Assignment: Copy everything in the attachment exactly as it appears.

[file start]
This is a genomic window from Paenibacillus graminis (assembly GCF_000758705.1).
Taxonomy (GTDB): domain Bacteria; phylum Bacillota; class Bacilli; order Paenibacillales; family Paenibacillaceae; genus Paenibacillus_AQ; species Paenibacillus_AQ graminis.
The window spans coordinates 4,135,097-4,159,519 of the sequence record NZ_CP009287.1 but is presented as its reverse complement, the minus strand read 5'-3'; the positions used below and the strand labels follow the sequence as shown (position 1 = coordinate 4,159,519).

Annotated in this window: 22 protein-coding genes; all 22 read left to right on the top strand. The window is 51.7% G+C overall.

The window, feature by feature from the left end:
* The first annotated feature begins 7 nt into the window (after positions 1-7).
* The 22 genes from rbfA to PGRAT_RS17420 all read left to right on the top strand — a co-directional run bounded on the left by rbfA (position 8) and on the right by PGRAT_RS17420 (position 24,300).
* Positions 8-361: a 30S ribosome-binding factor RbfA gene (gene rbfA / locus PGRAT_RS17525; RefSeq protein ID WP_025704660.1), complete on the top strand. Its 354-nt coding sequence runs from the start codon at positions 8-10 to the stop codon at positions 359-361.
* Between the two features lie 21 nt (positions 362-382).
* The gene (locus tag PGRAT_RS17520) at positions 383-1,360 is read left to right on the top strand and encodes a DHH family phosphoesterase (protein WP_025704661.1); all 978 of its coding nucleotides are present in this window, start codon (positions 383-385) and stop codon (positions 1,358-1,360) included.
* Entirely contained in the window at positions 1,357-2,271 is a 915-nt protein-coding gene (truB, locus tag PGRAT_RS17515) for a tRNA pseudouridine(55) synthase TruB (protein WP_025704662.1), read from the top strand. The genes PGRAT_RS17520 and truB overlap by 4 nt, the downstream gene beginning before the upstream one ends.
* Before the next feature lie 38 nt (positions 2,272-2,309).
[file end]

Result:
This is a genomic window from Paenibacillus graminis (assembly GCF_000758705.1).
Taxonomy (GTDB): domain Bacteria; phylum Bacillota; class Bacilli; order Paenibacillales; family Paenibacillaceae; genus Paenibacillus_AQ; species Paenibacillus_AQ graminis.
The window spans coordinates 4,135,097-4,159,519 of the sequence record NZ_CP009287.1 but is presented as its reverse complement, the minus strand read 5'-3'; the positions used below and the strand labels follow the sequence as shown (position 1 = coordinate 4,159,519).

Annotated in this window: 22 protein-coding genes; all 22 read left to right on the top strand. The window is 51.7% G+C overall.

The window, feature by feature from the left end:
* The first annotated feature begins 7 nt into the window (after positions 1-7).
* The 22 genes from rbfA to PGRAT_RS17420 all read left to right on the top strand — a co-directional run bounded on the left by rbfA (position 8) and on the right by PGRAT_RS17420 (position 24,300).
* Positions 8-361: a 30S ribosome-binding factor RbfA gene (gene rbfA / locus PGRAT_RS17525; RefSeq protein ID WP_025704660.1), complete on the top strand. Its 354-nt coding sequence runs from the start codon at positions 8-10 to the stop codon at positions 359-361.
* Between the two features lie 21 nt (positions 362-382).
* The gene (locus tag PGRAT_RS17520) at positions 383-1,360 is read left to right on the top strand and encodes a DHH family phosphoesterase (protein WP_025704661.1); all 978 of its coding nucleotides are present in this window, start codon (positions 383-385) and stop codon (positions 1,358-1,360) included.
* Entirely contained in the window at positions 1,357-2,271 is a 915-nt protein-coding gene (truB, locus tag PGRAT_RS17515) for a tRNA pseudouridine(55) synthase TruB (protein WP_025704662.1), read from the top strand. The genes PGRAT_RS17520 and truB overlap by 4 nt, the downstream gene beginning before the upstream one ends.
* Before the next feature lie 38 nt (positions 2,272-2,309).